Metal manufacturing is the driving force for the technical advancement of metalworking. It aims to apply the science behind the metal to the most appropriate application, for instance, in consumer and manufactured products, transportation, railway, aeronautics, marine, and many other fields. As 3D Printing technology has advanced, so have the choices of applicable metals. Many different processes are used to shape metal including, casting, forging, rolling, laser cladding, extrusion, sintering, machining, fabrication, and 3D printing. Metals for standard manufacturing processes.

What is metal?

Metals are opaque materials that appear shiny when polished. They are good conductors of heat and electricity and have a relatively high melting point.

Most are generally hard, but soft enough to be shaped by hammering or pressure without breaking or cracking.

They are versatile enough to be fused or mixed and can be shaped into large solid blocks and sheets or stretched into long thin strands (a property known as ductility).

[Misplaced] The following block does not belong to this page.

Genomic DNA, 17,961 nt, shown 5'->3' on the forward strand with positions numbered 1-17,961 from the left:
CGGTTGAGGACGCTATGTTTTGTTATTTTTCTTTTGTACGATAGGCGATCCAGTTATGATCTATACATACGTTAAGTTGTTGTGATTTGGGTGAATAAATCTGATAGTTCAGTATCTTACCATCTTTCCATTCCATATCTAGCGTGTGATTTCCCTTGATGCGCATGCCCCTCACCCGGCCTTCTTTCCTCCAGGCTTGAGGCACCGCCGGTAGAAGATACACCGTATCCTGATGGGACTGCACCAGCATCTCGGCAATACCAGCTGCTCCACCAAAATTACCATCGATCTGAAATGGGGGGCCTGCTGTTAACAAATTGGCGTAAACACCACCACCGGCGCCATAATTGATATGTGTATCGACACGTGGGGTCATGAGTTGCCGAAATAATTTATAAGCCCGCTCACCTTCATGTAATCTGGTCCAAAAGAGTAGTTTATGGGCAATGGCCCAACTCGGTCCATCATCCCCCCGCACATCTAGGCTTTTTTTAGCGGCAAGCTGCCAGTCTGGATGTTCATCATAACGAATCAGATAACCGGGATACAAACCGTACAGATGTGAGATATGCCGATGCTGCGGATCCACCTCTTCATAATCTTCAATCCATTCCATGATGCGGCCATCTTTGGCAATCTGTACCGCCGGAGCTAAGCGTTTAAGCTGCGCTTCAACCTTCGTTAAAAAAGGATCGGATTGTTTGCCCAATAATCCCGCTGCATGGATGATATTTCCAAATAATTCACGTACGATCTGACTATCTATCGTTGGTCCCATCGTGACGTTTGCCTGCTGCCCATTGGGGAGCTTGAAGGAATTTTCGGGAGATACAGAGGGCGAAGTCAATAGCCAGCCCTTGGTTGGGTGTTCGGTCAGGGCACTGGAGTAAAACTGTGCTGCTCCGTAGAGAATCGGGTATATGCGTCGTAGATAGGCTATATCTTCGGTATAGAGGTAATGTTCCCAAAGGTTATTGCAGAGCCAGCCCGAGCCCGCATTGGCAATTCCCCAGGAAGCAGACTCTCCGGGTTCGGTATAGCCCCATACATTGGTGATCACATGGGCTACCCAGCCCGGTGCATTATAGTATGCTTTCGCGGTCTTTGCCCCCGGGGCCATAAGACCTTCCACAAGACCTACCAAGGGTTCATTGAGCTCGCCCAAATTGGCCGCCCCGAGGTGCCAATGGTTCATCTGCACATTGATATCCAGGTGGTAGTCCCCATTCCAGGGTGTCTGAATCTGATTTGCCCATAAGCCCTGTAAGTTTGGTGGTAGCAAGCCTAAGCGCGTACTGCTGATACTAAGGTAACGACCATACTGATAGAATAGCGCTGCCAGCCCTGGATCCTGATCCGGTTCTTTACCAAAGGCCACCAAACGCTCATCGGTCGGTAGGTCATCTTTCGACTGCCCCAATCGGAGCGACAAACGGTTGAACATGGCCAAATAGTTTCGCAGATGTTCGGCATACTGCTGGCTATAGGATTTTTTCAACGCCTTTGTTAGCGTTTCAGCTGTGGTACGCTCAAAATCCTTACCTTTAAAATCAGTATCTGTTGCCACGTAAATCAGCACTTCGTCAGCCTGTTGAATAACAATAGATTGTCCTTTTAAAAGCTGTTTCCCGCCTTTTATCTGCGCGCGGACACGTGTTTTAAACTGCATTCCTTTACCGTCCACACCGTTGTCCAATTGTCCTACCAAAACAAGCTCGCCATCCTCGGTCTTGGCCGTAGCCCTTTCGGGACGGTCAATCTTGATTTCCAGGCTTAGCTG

About 95 of the 118 elements in the periodic table are metals, 80 of which are commonly used in manufacturing.

Where do metals come from?

Metals are found in ores, usually in rocks, throughout the earth's crust. They may be found in pure form, such as aluminium, copper and gold, or mixed with other elements that will need to be separated. 

The method of extraction and separation will depend on the metal and the impurities present. Most involve a combination of methods:

Mining - Once the metal or ore is located, it is extracted from the ground using explosives or excavators. 

Crushing and grinding - Powerful mechanical crushers and grinders pulverise the rock into a fine powder to facilitate the extraction of metals. 

Extraction - Various techniques are used to separate the metal or ore from other minerals and impurities. These include mixing with water, dissolving the ore with solvents and using magnets.